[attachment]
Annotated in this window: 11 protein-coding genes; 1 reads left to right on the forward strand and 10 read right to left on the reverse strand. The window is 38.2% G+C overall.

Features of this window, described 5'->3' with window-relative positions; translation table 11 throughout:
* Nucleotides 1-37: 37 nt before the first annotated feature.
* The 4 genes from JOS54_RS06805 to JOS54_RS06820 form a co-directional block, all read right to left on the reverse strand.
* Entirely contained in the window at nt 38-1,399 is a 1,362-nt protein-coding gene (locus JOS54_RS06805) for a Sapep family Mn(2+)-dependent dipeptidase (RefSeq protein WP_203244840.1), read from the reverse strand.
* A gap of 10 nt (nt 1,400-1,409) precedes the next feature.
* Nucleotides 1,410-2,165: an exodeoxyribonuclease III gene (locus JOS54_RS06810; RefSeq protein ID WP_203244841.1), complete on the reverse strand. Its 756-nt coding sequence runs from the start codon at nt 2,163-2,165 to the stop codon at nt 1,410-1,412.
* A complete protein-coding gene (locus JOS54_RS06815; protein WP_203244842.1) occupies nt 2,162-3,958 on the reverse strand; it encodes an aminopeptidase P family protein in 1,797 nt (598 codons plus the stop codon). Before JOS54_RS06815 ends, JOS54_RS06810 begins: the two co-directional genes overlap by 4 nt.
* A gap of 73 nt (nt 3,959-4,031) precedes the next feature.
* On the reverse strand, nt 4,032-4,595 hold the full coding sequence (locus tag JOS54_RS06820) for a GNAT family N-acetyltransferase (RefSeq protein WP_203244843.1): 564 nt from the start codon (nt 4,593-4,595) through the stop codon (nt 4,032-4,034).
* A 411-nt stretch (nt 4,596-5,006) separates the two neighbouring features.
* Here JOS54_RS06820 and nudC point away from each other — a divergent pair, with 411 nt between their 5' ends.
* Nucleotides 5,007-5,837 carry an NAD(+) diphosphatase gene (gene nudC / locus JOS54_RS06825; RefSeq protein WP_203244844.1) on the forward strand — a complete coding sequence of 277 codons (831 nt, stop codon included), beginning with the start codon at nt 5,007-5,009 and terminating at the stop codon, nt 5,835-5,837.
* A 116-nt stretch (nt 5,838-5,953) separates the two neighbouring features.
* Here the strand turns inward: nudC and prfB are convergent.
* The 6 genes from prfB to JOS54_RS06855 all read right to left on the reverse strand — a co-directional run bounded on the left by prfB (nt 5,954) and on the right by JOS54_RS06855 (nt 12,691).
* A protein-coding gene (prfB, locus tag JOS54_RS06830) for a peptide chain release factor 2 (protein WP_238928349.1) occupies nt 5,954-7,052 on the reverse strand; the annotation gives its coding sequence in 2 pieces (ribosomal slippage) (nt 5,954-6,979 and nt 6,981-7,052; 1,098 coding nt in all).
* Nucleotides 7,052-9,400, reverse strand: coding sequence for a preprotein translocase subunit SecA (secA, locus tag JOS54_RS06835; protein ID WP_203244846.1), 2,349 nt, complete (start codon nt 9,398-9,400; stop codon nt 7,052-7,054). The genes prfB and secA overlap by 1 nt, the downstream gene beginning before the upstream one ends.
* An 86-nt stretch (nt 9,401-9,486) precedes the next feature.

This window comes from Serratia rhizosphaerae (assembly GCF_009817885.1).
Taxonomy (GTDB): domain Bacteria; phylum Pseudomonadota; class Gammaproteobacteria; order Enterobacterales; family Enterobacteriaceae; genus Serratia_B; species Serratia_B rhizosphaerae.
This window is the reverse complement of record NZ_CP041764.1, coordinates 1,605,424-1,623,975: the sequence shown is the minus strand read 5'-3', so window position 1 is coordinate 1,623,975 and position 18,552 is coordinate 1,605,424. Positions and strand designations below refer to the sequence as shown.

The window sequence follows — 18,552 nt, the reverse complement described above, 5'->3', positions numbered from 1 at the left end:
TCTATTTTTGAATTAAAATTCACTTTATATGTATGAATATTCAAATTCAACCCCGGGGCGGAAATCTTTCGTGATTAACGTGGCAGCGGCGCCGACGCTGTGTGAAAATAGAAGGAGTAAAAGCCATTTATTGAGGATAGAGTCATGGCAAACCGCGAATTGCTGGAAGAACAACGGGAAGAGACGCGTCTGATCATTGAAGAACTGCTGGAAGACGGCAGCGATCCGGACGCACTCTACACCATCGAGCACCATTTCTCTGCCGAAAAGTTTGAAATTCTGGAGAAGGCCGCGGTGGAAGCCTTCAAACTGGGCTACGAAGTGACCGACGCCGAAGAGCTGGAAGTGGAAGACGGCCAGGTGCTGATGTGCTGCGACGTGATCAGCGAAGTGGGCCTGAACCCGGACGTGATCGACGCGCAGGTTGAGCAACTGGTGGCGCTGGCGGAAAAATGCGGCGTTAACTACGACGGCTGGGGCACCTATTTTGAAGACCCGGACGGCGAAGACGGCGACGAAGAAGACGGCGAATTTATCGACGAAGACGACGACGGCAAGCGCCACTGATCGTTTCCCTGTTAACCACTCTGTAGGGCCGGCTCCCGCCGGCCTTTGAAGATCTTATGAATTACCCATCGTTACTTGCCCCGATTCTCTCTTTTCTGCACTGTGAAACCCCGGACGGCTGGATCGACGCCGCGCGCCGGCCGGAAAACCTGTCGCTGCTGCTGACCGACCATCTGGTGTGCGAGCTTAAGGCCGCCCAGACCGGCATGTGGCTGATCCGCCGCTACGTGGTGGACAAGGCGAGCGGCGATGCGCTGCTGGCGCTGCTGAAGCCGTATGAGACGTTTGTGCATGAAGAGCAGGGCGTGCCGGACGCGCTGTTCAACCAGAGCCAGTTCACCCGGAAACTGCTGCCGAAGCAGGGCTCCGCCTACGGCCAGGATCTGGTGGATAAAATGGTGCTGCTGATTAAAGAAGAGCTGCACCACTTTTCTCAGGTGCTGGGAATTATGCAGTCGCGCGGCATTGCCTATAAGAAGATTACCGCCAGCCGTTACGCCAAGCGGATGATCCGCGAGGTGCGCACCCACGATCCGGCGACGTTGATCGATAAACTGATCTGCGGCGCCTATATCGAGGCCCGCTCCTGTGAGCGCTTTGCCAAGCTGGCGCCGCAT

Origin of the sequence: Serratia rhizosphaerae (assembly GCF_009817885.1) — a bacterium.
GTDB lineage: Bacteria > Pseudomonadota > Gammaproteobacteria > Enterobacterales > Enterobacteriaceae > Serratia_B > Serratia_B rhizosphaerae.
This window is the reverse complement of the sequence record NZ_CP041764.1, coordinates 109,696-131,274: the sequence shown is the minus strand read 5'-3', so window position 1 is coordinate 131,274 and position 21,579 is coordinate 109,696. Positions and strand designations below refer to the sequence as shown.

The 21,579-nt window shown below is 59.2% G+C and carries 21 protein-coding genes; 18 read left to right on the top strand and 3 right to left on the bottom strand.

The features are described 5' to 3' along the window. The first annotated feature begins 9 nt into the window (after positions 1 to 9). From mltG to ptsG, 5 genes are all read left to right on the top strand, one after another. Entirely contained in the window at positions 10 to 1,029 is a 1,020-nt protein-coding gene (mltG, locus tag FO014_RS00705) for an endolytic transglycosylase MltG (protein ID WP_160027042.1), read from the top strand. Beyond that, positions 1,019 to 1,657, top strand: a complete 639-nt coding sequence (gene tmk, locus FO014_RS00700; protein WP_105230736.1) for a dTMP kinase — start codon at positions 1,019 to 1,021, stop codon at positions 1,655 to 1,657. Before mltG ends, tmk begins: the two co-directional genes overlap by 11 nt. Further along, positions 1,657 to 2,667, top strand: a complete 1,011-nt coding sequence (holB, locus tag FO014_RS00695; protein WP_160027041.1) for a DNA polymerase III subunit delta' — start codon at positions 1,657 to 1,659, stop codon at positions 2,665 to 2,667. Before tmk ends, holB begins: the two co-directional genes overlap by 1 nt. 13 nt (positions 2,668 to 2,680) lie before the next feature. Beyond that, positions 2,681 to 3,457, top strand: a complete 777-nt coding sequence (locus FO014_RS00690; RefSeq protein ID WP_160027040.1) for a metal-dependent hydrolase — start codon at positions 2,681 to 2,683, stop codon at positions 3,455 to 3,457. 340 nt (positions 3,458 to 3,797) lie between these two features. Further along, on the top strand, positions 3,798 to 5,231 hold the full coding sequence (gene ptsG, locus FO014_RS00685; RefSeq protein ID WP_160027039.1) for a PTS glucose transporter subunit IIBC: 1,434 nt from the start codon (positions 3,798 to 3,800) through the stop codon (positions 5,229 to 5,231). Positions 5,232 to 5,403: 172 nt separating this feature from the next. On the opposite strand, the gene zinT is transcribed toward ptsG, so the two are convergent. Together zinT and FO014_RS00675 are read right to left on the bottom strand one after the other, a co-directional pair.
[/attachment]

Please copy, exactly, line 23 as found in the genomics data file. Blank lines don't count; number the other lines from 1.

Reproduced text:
The window sequence follows — 18,552 nt, the reverse complement described above, 5'->3', positions numbered from 1 at the left end: